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No. 30, 14 February 1994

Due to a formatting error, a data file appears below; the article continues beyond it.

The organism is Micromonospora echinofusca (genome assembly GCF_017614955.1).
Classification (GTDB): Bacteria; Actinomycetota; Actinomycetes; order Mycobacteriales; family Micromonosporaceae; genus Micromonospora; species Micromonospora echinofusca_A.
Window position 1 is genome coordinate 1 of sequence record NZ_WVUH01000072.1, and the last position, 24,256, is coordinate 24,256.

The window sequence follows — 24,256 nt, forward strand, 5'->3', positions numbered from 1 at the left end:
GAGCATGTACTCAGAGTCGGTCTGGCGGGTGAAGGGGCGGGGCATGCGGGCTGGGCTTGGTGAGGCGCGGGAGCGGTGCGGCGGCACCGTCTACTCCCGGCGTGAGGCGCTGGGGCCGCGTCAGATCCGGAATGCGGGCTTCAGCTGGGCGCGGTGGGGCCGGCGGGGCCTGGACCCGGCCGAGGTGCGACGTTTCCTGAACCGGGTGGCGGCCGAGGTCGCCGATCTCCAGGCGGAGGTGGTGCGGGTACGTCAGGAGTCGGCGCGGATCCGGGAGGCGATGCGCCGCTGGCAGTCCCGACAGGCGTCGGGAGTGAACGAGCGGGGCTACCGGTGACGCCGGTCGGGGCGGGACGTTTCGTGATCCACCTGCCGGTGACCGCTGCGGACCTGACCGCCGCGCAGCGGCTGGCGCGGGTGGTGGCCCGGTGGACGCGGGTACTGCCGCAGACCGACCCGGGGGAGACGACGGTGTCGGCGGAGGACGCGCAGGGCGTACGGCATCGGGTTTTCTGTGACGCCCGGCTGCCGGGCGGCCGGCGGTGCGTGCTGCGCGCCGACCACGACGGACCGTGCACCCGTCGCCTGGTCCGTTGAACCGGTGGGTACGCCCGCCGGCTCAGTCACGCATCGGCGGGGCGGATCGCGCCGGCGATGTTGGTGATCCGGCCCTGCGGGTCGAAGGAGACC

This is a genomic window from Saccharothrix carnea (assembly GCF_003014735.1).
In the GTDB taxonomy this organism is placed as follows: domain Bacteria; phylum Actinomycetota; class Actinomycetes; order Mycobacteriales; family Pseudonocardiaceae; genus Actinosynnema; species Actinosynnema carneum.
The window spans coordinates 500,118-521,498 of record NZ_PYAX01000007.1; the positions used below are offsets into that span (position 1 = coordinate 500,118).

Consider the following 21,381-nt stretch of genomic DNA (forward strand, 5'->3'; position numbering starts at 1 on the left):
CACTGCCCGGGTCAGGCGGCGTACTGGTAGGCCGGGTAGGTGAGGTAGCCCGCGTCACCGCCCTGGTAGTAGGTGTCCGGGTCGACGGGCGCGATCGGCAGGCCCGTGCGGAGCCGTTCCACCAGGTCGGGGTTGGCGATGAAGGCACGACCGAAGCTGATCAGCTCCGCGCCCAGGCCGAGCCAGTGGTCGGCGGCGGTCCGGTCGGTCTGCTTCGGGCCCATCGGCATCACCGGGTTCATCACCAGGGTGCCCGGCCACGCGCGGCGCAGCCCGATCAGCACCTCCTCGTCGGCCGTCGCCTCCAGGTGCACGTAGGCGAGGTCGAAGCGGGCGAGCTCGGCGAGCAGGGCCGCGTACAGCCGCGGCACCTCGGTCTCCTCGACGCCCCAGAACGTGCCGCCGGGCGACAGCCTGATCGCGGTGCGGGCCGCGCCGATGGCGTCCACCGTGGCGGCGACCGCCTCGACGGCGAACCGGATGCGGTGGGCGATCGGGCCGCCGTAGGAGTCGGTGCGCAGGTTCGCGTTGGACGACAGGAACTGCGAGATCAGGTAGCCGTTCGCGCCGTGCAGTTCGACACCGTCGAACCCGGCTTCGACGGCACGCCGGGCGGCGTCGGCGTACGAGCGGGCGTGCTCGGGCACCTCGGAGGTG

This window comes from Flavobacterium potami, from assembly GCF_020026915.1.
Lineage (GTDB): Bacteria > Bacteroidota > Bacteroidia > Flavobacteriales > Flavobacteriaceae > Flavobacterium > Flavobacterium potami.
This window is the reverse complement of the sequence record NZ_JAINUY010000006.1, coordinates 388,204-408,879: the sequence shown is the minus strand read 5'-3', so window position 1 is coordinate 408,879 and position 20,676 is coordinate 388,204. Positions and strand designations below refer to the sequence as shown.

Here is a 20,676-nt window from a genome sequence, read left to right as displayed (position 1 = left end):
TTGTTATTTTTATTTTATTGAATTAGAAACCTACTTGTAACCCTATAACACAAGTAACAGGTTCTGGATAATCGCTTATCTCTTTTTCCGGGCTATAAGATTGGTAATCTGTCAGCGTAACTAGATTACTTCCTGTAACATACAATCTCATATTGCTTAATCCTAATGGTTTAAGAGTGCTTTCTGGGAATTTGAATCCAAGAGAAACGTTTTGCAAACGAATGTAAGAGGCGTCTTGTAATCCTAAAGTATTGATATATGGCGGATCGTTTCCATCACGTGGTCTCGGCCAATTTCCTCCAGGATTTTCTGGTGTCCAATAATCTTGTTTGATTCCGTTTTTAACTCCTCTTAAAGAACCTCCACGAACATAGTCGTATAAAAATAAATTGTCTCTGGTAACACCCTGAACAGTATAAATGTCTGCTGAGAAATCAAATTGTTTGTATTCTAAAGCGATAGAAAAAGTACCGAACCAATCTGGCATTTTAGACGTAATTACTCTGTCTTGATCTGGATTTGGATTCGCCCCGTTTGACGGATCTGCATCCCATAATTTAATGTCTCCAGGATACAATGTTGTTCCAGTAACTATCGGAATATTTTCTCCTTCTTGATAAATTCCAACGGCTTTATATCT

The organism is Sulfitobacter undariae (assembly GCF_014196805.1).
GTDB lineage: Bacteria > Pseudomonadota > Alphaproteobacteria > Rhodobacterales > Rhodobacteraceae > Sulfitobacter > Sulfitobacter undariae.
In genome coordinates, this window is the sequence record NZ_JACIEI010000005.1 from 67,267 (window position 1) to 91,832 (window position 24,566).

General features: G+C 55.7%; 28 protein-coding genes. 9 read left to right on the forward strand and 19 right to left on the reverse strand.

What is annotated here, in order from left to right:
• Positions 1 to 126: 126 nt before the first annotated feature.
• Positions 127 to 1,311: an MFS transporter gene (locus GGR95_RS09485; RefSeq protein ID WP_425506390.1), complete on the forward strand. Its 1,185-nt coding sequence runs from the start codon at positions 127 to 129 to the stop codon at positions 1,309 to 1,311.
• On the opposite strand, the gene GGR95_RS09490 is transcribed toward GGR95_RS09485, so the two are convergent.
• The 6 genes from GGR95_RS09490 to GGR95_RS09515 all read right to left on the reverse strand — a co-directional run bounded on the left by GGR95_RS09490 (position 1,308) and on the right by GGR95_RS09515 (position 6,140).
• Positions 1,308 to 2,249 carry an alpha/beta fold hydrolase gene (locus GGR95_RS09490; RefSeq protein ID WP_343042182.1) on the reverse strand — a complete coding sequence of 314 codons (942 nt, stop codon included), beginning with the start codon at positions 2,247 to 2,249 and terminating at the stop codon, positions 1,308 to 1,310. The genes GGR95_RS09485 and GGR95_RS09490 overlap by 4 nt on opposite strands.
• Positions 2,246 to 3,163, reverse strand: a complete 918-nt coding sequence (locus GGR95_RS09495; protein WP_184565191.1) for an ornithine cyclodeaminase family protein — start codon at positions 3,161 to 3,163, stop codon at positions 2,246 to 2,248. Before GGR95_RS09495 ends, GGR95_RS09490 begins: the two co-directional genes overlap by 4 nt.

RUSSIA CHURKIN IN BELGRADE. Deputy Foreign Minister Vitalii Churkin conferred in his capacity as special envoy on Bosnia with Serbian President Slobodan Milosevic in Belgrade on 13 February. Churkin told reporters after the meeting that his trip was meant to prevent the use of NATO air power to take out Serb artillery positions around Sarajevo. In an attempt to defend the stance of the Bosnian Serbs, Churkin said that they have made "many concessions." He also proposed that efforts to resolve the Bosnian conflict should focus on a new territorial division of Bosnia. Churkin accused the West of interpreting UN Security Council resolutions "in its own way" and said that Western states' preference to act through NATO reflected their fear of a Russian veto in the UNSC. Suzanne Crow, RFE/RL, Inc. YELTSIN, CLINTON CONFER BY TELEPHONE. After a series of failed attempts, US President Bill Clinton and President Boris Yeltsin connected by telephone on the evening of 11 February (Moscow time) to discuss the conflict in Bosnia. Russian news agency reports say the results of the call were negligible: the two leaders agreed to step up work to bring the parties to the conflict in Bosnia together. There was speculation in the West that the difficulty of arranging a telephone connection between Clinton and Yeltsin resulted from political differences rather than from technical or scheduling difficulties. Russian sources claimed that Yeltsin had been kept waiting for 90 minutes by Clinton, but at a briefing on 10 February, White House spokeswoman Dee Dee Myers denied this. Suzanne Crow, RFE/RL, Inc. GROMOV ON AFGHAN WAR ANNIVERSARY, TAJIKISTAN. In a ceremony marking the fifth anniversary of the Soviet withdrawal from Afghanistan, Russian Deputy Defense Minister Boris Gromov said that Moscow had to do more to win the release of 293 former Soviet soldiers--two-thirds of them Russian citizens--that he said were still held prisoner in Afghanistan; he also warned that Tajikistan could become "another Afghanistan" for Russia. Gromov, who as commander of the Soviet 40th Army oversaw the final withdrawal from Afghanistan in February 1989, said that Russian society must pay its debt to the veterans of that war and their families. On Tajikistan, he was quoted by Interfax as saying that "generally speaking, Tajikistan should solve its problems by itself . . . [but] since it is a member of the CIS and has signed the Treaty on Collective Security, it should be given aid." Such aid, he said, should be of a coalition character. Stephen Foye, RFE/RL, Inc. SHAIMIEV IN FAVOR OF PARTICIPATION IN ELECTIONS TO RUSSIAN FEDERAL ASSEMBLY. Tatarstan President Mintimer Shaimiev told the Tatarstan parliament on 11 February that he was in favor of the republic's population taking an active part in the elections of deputies to the Russian Federal Assembly scheduled for 13 March, ITAR-TASS and Ostankino television reported. The elections had to be rescheduled after not enough candidates were nominated or the turnout was too low for deputies to be elected from Tatarstan on 12 December. The sabotaging of the elections on 12 December was partly the result of opposition from Tatar nationalist forces and partly the result of the tacit disapproval of the Tatarstan leadership. Shaimiev now seems to have decided that it is a mistake for Tatarstan not to be represented in the Federal Assembly. Ann Sheehy, RFE/RL, Inc. CHANGES IN GOVERNMENT. Prime Minister Viktor Chernomyrdin plans to reduce the number of deputy prime ministers and to enhance the status of ministries, federal organs, and leading industrial companies, Russian TV's "Vesti" reported on 11 February. There is speculation in Moscow that Deputy Prime Minister Anatolii Chubais, a reformer, may be a candidate for removal. Meanwhile, Yeltsin decreed the inclusion of Sergei Shakhrai, the Minister for Nationalities' Affairs and Regional Policy, into the Government's Presidium, ITAR-TASS reported on 13 February. Thus Shakhrai's demand to be subordinated directly to Chernomyrdin, not to another deputy prime minister, has been fulfilled. Shakhrai wanted to become the highest official responsible for regional policy in Russia. Alexander Rahr, RFE/RL, Inc. BANKRUPTCIES IN 1994? After considerable delay in introducing and implementing bankruptcy legislation, it appears that insolvency proceedings will get under way on a large scale in 1994. Sergei Belyaev, the director general of the Federal Bankruptcy Agency and first deputy chairman of the State Property Committee, announced on 11 February that over 50 bankruptcy cases were now being considered in arbitration courts, Interfax reported. Many factories in the Nizhny Novgorod, Omsk, and Voronezh regions have been classified as insolvent. Belyaev reckoned that over 8,000 state-owned and privatized enterprises might be subject to bankruptcy proceedings this year. Keith Bush, RFE/RL, Inc. HIGHER TAXES ON THE RICH. Employment Minister Gennadii Melikyan told Interfax on 12 February that his department plans a package of "unpopular" measures to "contain" the wages of persons with incomes that are "too high." On 11 December Rossiiskaya gazeta reported a "keen" debate within the cabinet on the subject of higher individual tax rates, and Melikyan has frequently referred to his intention of "soaking the rich." On 4 February his ministry's report on wages and income in 1993 claimed that some managers were paid 100 times more than their workers. Keith Bush, RFE/RL, Inc. SOVIET WHALING DECEPTION ALLEGED. According to a study published in The Guardian of 12 February, Soviet whalers systematically slaughtered a large part of the world's protected whale population for some forty years. Some of the meat was illegally sold to Japan. The Soviet Ministry of Fishing regularly falsified its reports made to the International Whaling Commission (IWC) on the numbers of whales killed. The disclosures will, it is said, oblige the IWC to revise its catch figures for the past forty years and its calculations of the world's whale population. The secretary of the IWC is quoted as saying that "the enormity of the deception is staggering." Keith Bush, RFE/RL, Inc. CIS SABUROV TO BECOME CRIMEAN PRIME MINISTER. Evgenii Saburov, a well-known Russian economist affiliated with Russia's powerful "industrial lobby", will become the Prime Minister of the Crimea, Nezavisimoe TV's "Itogi" reported on 13 February. Saburov had been economics minister in the first Russian Federation government of Ivan Silaev (1990-91) and was the chief architect of the economic program of the centrist-oriented Civic Union in 1992. Saburov told journalist that he will try to "overcome the artificial, abnormal isolation of the economy of Ukraine from the economy of Russia" and create a single economic space of Russia, Crimea, and Ukraine. He said that "what formally was called the economy of Ukraine is ceasing to exist" because of what he termed the breakup of Ukraine's economic ties with Russia. Alexander Rahr, RFE/RL, Inc. CRIMEAN DEVELOPMENTS. Appearing on Ostankino TV on 13 February at the end of his visit to Moscow, newly-elected Crimean president Yurii Meshkov expressed satisfaction with his talks in the Russian capital. He confirmed that he is determined to push ahead with a referendum on 27 March on the independence of the Crimean Autonomous Republic and said that he wants the peninsula to be "united with the economic zone of Russia, the other CIS states, and Ukraine, but on a fundamentally new basis." Meanwhile, the Ukrainian defense minister Vitalii Radetsky visited Sevastopol to take part in a ceremony to mark the addition of a new ship, the Lutsk, to the Ukrainian navy, UNIAR reported on 13 February. Responding to journalists, he reportedly told them that Meshkov does not have the competence to decide on military issues connected with Crimea and that only the Ukrainian president and parliament can take decisions on such matters. Bohdan Nahaylo, RFE/RL, Inc. UKRAINIAN DEFENSE MINISTER ON UKRAINIAN NAVY. In Sevastopol, Radetsky answered journalists' questions regarding the national navy, Ukrainian television reported on 12 February. He said that an inventory of the assets of the Black Sea Fleet from 6 December 1991 should be taken in order to obtain a realistic estimate of what Ukraine and Russia can expect as their share of the fleet once it is divided. He maintained that the headquarters of the Ukrainian naval forces is, and will remain, Sevastopol; and that the head of the Sevastopol garrison should be appointed by the Ukrainian army command and not be accountable to either the Ukrainian navy command or the command of the Black Sea Fleet. Ustina Markus, RFE/RL, Inc. TRANSCAUCASIA AND CENTRAL ASIA SHEVARDNADZE TAKES OVER DEFENSE MINISTRY. On 11 February Georgian parliament chairman Eduard Shevardnadze accepted the resignation submitted ten days earlier by defense minister Giorgi Karkarashvili, Western agencies and Interfax reported. Karkarashvili subsequently told a press conference that he had resigned because of lack of experience, and because he blamed himself for the fall of Sukhumi to Abkhaz forces last September and the resulting mass exodus of ethnic Georgians from Abkhazia. Shevardnadze subsequently stated that he will temporarily assume the functions of defense minister. Liz Fuller, RFE/RL, Inc. NAZARBAEV TO US. Kazakhstan's President Nursultan Nazarbaev flew to the US on 13 February for a five-day official visit which he hopes, he told journalists before leaving Almaty, will place bilateral political and economic relations on a new level. Western and Russian agencies reported that the two countries plan to create a business cooperation council to discuss joint ventures, and that agreements on defense issues and scientific cooperation are to be signed during this visit. Nazarbaev also seeks what he describes as a fair share of US compensation to former Soviet republics for the destruction of nuclear weapons on their soil. Sources in Almaty have reported that Nazarbaev regards the US visit as having immense significance for Kazakhstan; he appears to regard close ties to the US as a valuable counterweight to his country's necessarily close ties to Russia. Bess Brown, RFE/RL, Inc. IZVESTIYA: KAZAKH NUCLEAR WEAPONS UNSAFE. Citing sources in the Russian Defense Ministry, Izvestiya on 12 February alleged that strategic nuclear weapons based in Kazakhstan were poorly maintained and becoming dangerous. Reuters said the report charged that the situation at the Dzerzhavinsk and Zhanghiz-Tobe ballistic sites was especially worrisome and that, in general, security and morale at the main rocket bases had sunk precipitously. "The professionalism is at such a low level that the only surprising thing is that up to now no one has stolen a single atomic bomb," the newspaper said. The charges, coming as President Nazarbaev arrived in Washington, are similar to those that have been leveled at various times by Russian military authorities against Ukraine. Stephen Foye, RFE/RL, Inc. KAZAKH OFFICIAL REJECTS NUCLEAR SAFETY CHARGES. Kazakhstani presidential advisor Tulegen Zhukeev rejected charges just published in Izvestiya that nuclear weapons in Kazakhstan are in an unsafe condition, ITAR-TASS reported on 13 February. Zhukeev told a press conference in Almaty that the charges originated with unspecified persons who are unhappy that Kazakhstan has stopped shipping its nuclear missiles to Russia after only twelve had been sent. He attributed this stoppage to the unresolved issue of compensation for the enriched uranium in the warheads, saying that half the uranium had been mined in Kazakhstan. He added that during Russian Foreign Minister Andrei Kozyrev's recent visit to Almaty the two countries had agreed to further discussions to resolve outstanding disagreements. Bess Brown, RFE/RL, Inc. CENTRAL AND EASTERN EUROPE WESTERN OFFICIALS PULL OUT OF BELGRADE. On 14 February international media report that embassy officials from several Western countries have been ordered to leave Belgrade. On 12 February AFP reported that US diplomatic staff people and their families received the order to leave; on the same day, nine British officials were evacuated. On 13 February officials from the Dutch embassy began leaving. On 14 February The Washington Post says that Germany and Canada are also among the growing number of Western nations to be evacuating diplomatic staff. It adds that the withdrawal of diplomatic staff is in part a reaction to the anticipated Western backlash that many Serb nationalists may promote if NATO airstrikes are carried out against the Bosnian Serbs on or after 21 February. On 13 February AFP reported that France's foreign minister, Alain Juppe, announced Paris would not be pulling its embassy staff out of Belgrade for the time being. Stan Markotich, RFE/RL, Inc. MILOSEVIC MEETS CHURKIN, ARMY REACTS TO NATO ULTIMATUM. International media report that Serbian President Slobodan Milosevic met on 13 February with the Russian envoy to the former Yugoslavia, Vitaly Churkin, to discuss the Bosnian crisis and the implications of the NATO ultimatum against the Bosnian Serbs. According to ITAR-TASS and Tanjug reports, both Churkin and Milosevic stressed that decreasing tension levels around the Bosnian capital Sarajevo would constitute the major step towards a peaceful solution to the Bosnian war, and Churkin reaffirmed his commitment to seeking a diplomatic solution to the Bosnian crisis. Meanwhile, on 11 February Radio Belgrade reported that Col. Dragan Vuksic, representative of the rump Yugoslav army, told reporters that rump Yugoslav forces may not sit by idly if NATO were to carry out the air strikes against Bosnia's Serbs. AFP quotes Vuksic as saying that the army may "react to events that occur in its environment." Belgrade, however, denies having its forces in Bosnia. In other news, on 11 February Slovenian Prime Minister Janez Drnovsek told a press conference that Ljubljana endorses the NATO ultimatum, and said he hopes Bosnia's Serbs would accept its terms. Stan Markotich, RFE/RL, Inc. MUSLIMS SAY THEY WILL NOT EXPLOIT NATO THREAT. AFP on 13 February quotes Bosnian Prime Minister Haris Silajdzic as saying that he well understands that the NATO ultimatum to the Serbs does not give his government "carte blanche for retaking territory." He rejected Bosnian Serb demands that the Muslims put their infantry and light arms under UN control if the Serbs put their big guns under international supervision or withdraw them. Silajdzic pointed out that infantry and light arms are not mentioned in NATO's 9 February ultimatum, but said that his forces would not risk their credibility by taking advantage of the situation. He also suggested that his government is considering a compromise political solution, saying "we have agreed to reorganize our country." Silajdzic maintains, however, that some mainly Muslim areas taken by the Serbs, such as Zvornik, be placed under UN control for the balance of the war. Patrick Moore, RFE/RL, Inc. CROATIA OFFERS TO WITHDRAW TROOPS. The BBC on 13 February said that Zagreb has told the United Nations that it will withdraw its forces serving in Bosnia-Herzegovina if the UN will protect Croatian communities in central Bosnia. UN Secretary-General Boutros Boutros-Ghali has said that there are about 3,000 Croatia army (HV) men serving in the neighboring republic, and Western press accounts charge that young men are being dragooned in Croatia for fighting in Bosnia. The Croatian authorities maintain that the only HV men in Bosnia are either serving along the two republics' common southern border by mutual agreement or are demobilized volunteers or Bosnian Croat origin. Elsewhere, Reuters said on 13 February that Serbs from around the former Yugoslavia, who were not invited to Lillehammer, are holding their own winter Olympic events on sites of the 1984 Sarajevo games now under their control. Events include target-shooting, and one Bosnian Serb sports official predicted that "the Serbs will win." Patrick Moore, RFE/RL, Inc. NO NATO SURVEILLANCE PLANES OVER HUNGARY. According to an 11 February Reuters report, Hungarian Prime Minister Peter Boross told reporters that Hungary will not allow NATO surveillance planes to enter its airspace during any airstrikes on Bosnian Serb positions. Budapest currently allows NATO's surveillance aircraft to operate over Hungary to monitor adherence to the no-fly zone in former Yugoslavia. Since a large Hungarian minority lives in Vojvodina, the Hungarian government is afraid of getting involved in any way in the Yugoslav conflict, which might explain the prime minister's latest statement. Judith Pataki, RFE/RL, Inc. BULGARIANS UNEASY ABOUT BOSNIA. Bulgarian dailies on 14 February report extensively of the domestic debate regarding recent events in Bosnia and the NATO ultimatum. In Otechestven vestnik, UDF leader Filip Dimitrov reiterates that the Bosnian crisis must be resolved by international institutions in order to avoid old Balkan rivalries to reemerge. At the same time several dailies criticize Sofia's position from different viewpoints. Whereas a Standart editorial calls Sofia's Bosnian policy "timid and inconclusive," 24 Chasa argues that the looming disunity among Bulgarian politicians is more dangerous than the possible consequences of Western airstrikes. Meanwhile, 24 Chasa also quotes President Zhelyu Zhelev, on his way to sign the Partnership for Peace scheme in Brussels, as saying that it would be "incorrect" for Bulgaria to have an official position on the airstrikes since the country will not participate in military actions. In an interview with Balgarska armiya, Chief of General Staff Gen. Lyuben Petrov says it would be exaggerated to speak about a imminent danger to national security, but Bulgaria experiences mounting "uncertainty." Petrov points out that this is due also to the fact that most neighbors have larger military capabilities than Bulgaria. Kjell Engelbrekt, RFE/RL, Inc. HAVEL COMMENTS ON BOSNIA. Speaking to reporters in Bangkok on 13 February, Czech President Vaclav Havel said he fully supports the fact that NATO has shown it is serious about ending the fighting in Bosnia. His position differs from that of Czech Prime Minister Vaclav Klaus who on 10 February said he preferred a negotiated settlement to an outside intervention in Bosnia and warned that the war could escalate should NATO launch air strikes. On 14 February Havel returns to the Czech Republic from his trip to India and Thailand. On 12 February he met with Thai Prime Minister Chuan Leekpai and with Parliament Chairman Marut Bunnag. During his visit, Czech and Thai officials signed agreements on trade, the protection and promotion of investments, and limitation of double taxation. Jiri Pehe, RFE/RL, Inc. MACEDONIAN ALBANIAN PARTY SPLITS. The Party of Democratic Prosperity split at the extraordinary party congress in Tetovo on 12 and 13 February, Flaka and Nova Makedonija reported on 13 February. First came controversies over the voting procedure for the presidency and the party statute, along with charges of irregularities regarding the list of delegates. Then, a number of delegates, among whom are members of the Macedonian government, walked out of the hall and continued to hold a congress elsewhere. The extraordinary congress followed the collective resignation of the party leadership in December 1993 in response to pressure from the nationalist wing. The nationalists charged the leadership with failing to achieve their basic goal of a special constitutional status for the Albanians, and with too close cooperation with their coalition partners in the Macedonian government. Nonetheless, some delegates insisted on the participation of the former party leader Nevzat Halili and his central committee at the extraordinary congress. Flaka described the split as "definitive" and added that Halili allegedly appeared at the break-away congress after the walk-out. Fabian Schmidt, RFE/RL, Inc. VOTE OF NO-CONFIDENCE IN MECIAR EXPECTED . . . Following the recent defection of twelve deputies of the Movement for a Democratic Slovakia (ten have joined a new faction called the Alternative of Political Realism (APR), while two have established the National Social-Democratic faction), Premier Vladimir Meciar's grip on power seems to be loosening. Opposition deputies said that a vote of no-confidence in the Meciar government could take place as early as 16 February, Reuters reported on 11 February. On that day, the parliament will reconvene following its closure on 4 February, when six Slovak National Party deputies switched to the opposition, leaving Meciar with the support of only 75 out of 150 deputies and the parliament in a stalemate. Now opposition parties could claim as many as 87 seats, making a no-confidence vote likely. Sharon Fisher, RFE/RL, Inc. . . . AS TOP SLOVAK OFFICIALS JOIN OPPOSITION. Foreign Minister Jozef Moravcik and Deputy Premier Roman Kovac, both MDS members, have come out in support of the APR, which calls for a broad coalition of all parliamentary parties except those of the Hungarian minority and a cabinet of politically non-aligned experts. On 11 February Meciar said on Slovak Radio that Moravcik and Kovac should resign for working to topple the government and called the formation of a new government "thievery." Meeting on 12 February in Modra to discuss the crisis, the MDS leadership rejected the statement of the APR deputies. Following a no-confidence vote in Moravcik and Kovac, the MDS proposed that they be expelled from the party. Meciar said that defections by MDS members are part of a healing process, since "only what is ill falls off." On 13 February, Moravcik and Kovac said they would not resign and would instead wait for Meciar to ask the president to dismiss them. That same day, Meciar said he supports early elections, which could be held as early as this summer, to resolve the present crisis. Sharon Fisher, RFE/RL, Inc. ARRESTS CONTINUE IN THE 1956 HUNGARIAN MASSACRE CASES. On 11 February the Budapest Central District Court has ordered the arrests of four individuals charged with firing into defenseless crowds during the 1956 revolution in Mosonmagyarovar and Salgotarjan, MTI reports. Five people arrested in a similar case in Eger recently were released by the local courts because there was no imminent threat that they would leave the country to avoid being tried. The court ordered that the four people arrested on 11 February be kept in jail for 30 days, to avoid attempts to get rid of evidence connected with their cases. Judith Pataki, RFE/RL, Inc. ENERGY PRICE HIKES IN POLAND. Polish gas and electricity prices will rise 10% on 15 February, PAP reports. Further increases are planned for June and September. In announcing the February hikes, the finance ministry stressed that the increases are lower than planned in the draft budget for 1994. Electricity prices are to rise 37% overall in 1994 (rather than 41%), while gas is to increase 35% (rather than 45%). In scaling back the hikes, the government has attempted to ease public dissatisfaction while still keeping pace with inflation and bringing Polish energy prices gradually to world levels, as agreed with the World Bank. Louisa Vinton, RFE/RL, Inc. POLISH COAL STRIKE ENDS. The 40,000 miners on strike in seven mines in the Jastrzebie complex returned to work on 14 February after a week-long strike, PAP reports. The strikers won pay hikes of 7.2% for January and 10% for February, PAP reports. They will also receive pay for the days on strike, on the condition that they work off strike losses by November. Louisa Vinton, RFE/RL, Inc. WORKERS' PROTESTS IN ROMANIA. About three thousand railway repair workers attacked the building of the Transports Ministry in Bucharest on 11 February. The demonstrators, who were protesting unpaid wages, as well as hard working and living conditions, stoned the building and smashed its windows. Several policemen were injured in the incident, Radio Bucharest reported. The protest was ostensibly sparked by the effects of a severe financial blockage in Romania caused by 4,200 billion lei ($2.8 billion) of unpaid debts between enterprises. It ended only after Transports Minister Paul Teodoru and other senior officials promised that wages would be paid within the next days. In a separate development, a group of angry workers disrupted a visit by President Ion Iliescu at the Electroputere electrical equipment plant in the town of Craiova. The loss-making industrial giant, which had been recently split into several enterprises, is plagued by chronic financial difficulties. Meanwhile, coal miners in Romania's Jiu Valley announced they will begin a strike on 14 February that will continue until their demands are met. Dan Ionescu, RFE/RL, Inc. UKRAINIAN AUTHORITIES CRACK DOWN ON PARAMILITARY GROUP. On 12 February the authorities in Kiev raided the headquarters of the paramilitary ultra-nationalist Ukrainian National Self-Defense Organization (UNSO) and detained as many as 30 of its activists in the region, Ukrainian and Western agencies reported. The UNSO, the paramilitary wing of the radical nationalist Ukrainian National Assembly (UNA), claims to have several thousand members and gained notoriety last year by sending members to fight on the Georgian side against "Russian imperialism" in the conflict in Abkhazia. Last November the Ukrainian parliament banned radical paramilitary formations but UNSO has defied this ruling and begun campaigning for the parliamentary elections due on 27 March. On 13 February the Lviv regional organization of UNSO went ahead and held a conference in Lviv, UNIAR reported. Bohdan Nahaylo, RFE/RL, Inc. RUSSIA REVOKES GAS SUPPLY CONTRACT WITH BALTICS. According to BNS of 10 February, Gazprom recently sent letters to the Baltic gas consortiums informing them that the previously negotiated contracts have been revoked and that new contracts must be negotiated. Baltic representatives are expected to go to Moscow this week to find out the reasons for Gazprom's actions. Estonia owes about 10.5 billion rubles, Latvia--about 32 billion rubles, and Lithuania--about 51 billion rubles, Western media reported on 12 February. Latvian Energy Minister Andris Kreslins told the press that the previous contract dated as recently as 12 January and that a Gazprom delegation is expected in Riga on 21 February. Dzintra Bungs, RFE/RL, Inc. CSCE REPRESENTATIVE ON HUMAN RIGHTS IN ESTONIA. Timo Lahelma, chairman of the CSCE Mission of Human Rights in Estonia, told Interfax on 11 February that there are no flagrant violations of human rights in that country, "only minor shortcomings, typical of many other democracies." He added that the aim of the mission was not so much to expose violations as to forestall such a possibility by helping draft the proper laws. Lahelma urged the Estonian authorities to issue internationally recognized documents to non-citizens residing permanently in Estonia that would allow them to travel freely in and out of the country, and to finance Estonian-language courses for its ethnic communities. The mission has been in Estonia for a year and has been asked by the government to extend its stay until the Russian troops leave Estonia. Dzintra Bungs, RFE/RL, Inc. LATVIAN COMMUNIST LEADER DIES IN MOSCOW. Diena reported on 11 February that Augusts Voss, first secretary of the Latvian Communist Party from 1966 to 1984, died in the Russian capital on 10 February. He was born on 30 October 1916. Dzintra Bungs, RFE/RL, Inc. LITHUANIAN PRESIDENT IN NORWAY. On 11 February Algirdas Brazauskas flew to Norway to participate in the opening ceremonies of the Winter Olympics, Radio Lithuania reports. In Oslo, at meetings with Norwegian Prime Minister Gro Harlem Brundtland, Foreign Minister Bjorn Tore Godal, and members of the parliament's Foreign Affairs Committee, Brazauskas discussed forging closer ties between the Baltic Assembly and the Nordic Council of Ministers, Norway's assistance for Lithuania's bid for full membership in NATO, and Lithuania's relations with Russia, Ukraine, and Belarus. In Lillehammer he met King Harald V and high foreign officials. Brazauskas will return to Lithuania on 14 February. Saulius Girnius, RFE/RL, Inc. [As of 1200 CET] Compiled by Vladimir Socor and Michael Shafir The RFE/RL Daily Report is produced by the RFE/RL Research Institute (a division of Radio Free Europe/Radio Liberty, Inc.) with the assistance of the RFE/RL News and Current Affairs Division (NCA). The report is available by electronic mail by subscribing to RFERL-L at LISTSERV@UBVM.CC.BUFFALO.EDU, on the Sovset' computer bulletin board, by fax, and by postal mail. Requests for permission to reprint or retransmit this material should be addressed to PD@RFERL.ORG. Such requests will generally be granted on the condition that the material is clearly attributed to the RFE/RL Daily Report. For inquiries about specific news items, subscriptions, or additional copies, please contact: In North America: Mr. Brian Reed RFE/RL, Inc. 1201 Connecticut Avenue, NW Washington, DC 20036 Telephone: (202) 457-6912 or -6907 Fax: (202) 457-6992 or 828-8783 Internet: RI-DC@RFERL.ORG Elsewhere: Ms. Helga Hofer Publications Department RFE/RL Research Institute Oettingenstrasse 67 80538 Munich Germany Telephone: (+49 89) 2102-2631 or -2624 Fax: (+49 89) 2102-2648 Internet: PD@RFERL.ORG Copyright 1994, RFE/RL, Inc. All rights reserved.